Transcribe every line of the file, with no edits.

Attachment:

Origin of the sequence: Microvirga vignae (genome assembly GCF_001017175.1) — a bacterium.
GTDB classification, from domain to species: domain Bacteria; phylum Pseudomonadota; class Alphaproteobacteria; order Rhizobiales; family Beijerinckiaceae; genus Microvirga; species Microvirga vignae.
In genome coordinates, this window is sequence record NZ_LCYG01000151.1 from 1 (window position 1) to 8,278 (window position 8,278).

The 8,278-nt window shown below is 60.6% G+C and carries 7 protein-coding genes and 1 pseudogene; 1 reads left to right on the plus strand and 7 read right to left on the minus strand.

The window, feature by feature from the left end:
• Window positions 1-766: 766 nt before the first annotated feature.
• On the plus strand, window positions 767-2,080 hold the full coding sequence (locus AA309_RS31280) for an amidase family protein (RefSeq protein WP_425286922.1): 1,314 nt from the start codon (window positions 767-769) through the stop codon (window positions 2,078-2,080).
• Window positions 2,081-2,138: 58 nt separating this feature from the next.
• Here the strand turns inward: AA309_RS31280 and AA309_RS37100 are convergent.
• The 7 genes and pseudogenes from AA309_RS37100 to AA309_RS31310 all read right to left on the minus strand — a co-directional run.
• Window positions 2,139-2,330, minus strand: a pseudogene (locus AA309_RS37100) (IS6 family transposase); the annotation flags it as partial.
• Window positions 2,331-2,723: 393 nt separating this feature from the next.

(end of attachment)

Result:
Origin of the sequence: Microvirga vignae (genome assembly GCF_001017175.1) — a bacterium.
GTDB classification, from domain to species: domain Bacteria; phylum Pseudomonadota; class Alphaproteobacteria; order Rhizobiales; family Beijerinckiaceae; genus Microvirga; species Microvirga vignae.
In genome coordinates, this window is sequence record NZ_LCYG01000151.1 from 1 (window position 1) to 8,278 (window position 8,278).

The 8,278-nt window shown below is 60.6% G+C and carries 7 protein-coding genes and 1 pseudogene; 1 reads left to right on the plus strand and 7 read right to left on the minus strand.

The window, feature by feature from the left end:
• Window positions 1-766: 766 nt before the first annotated feature.
• On the plus strand, window positions 767-2,080 hold the full coding sequence (locus AA309_RS31280) for an amidase family protein (RefSeq protein WP_425286922.1): 1,314 nt from the start codon (window positions 767-769) through the stop codon (window positions 2,078-2,080).
• Window positions 2,081-2,138: 58 nt separating this feature from the next.
• Here the strand turns inward: AA309_RS31280 and AA309_RS37100 are convergent.
• The 7 genes and pseudogenes from AA309_RS37100 to AA309_RS31310 all read right to left on the minus strand — a co-directional run.
• Window positions 2,139-2,330, minus strand: a pseudogene (locus AA309_RS37100) (IS6 family transposase); the annotation flags it as partial.
• Window positions 2,331-2,723: 393 nt separating this feature from the next.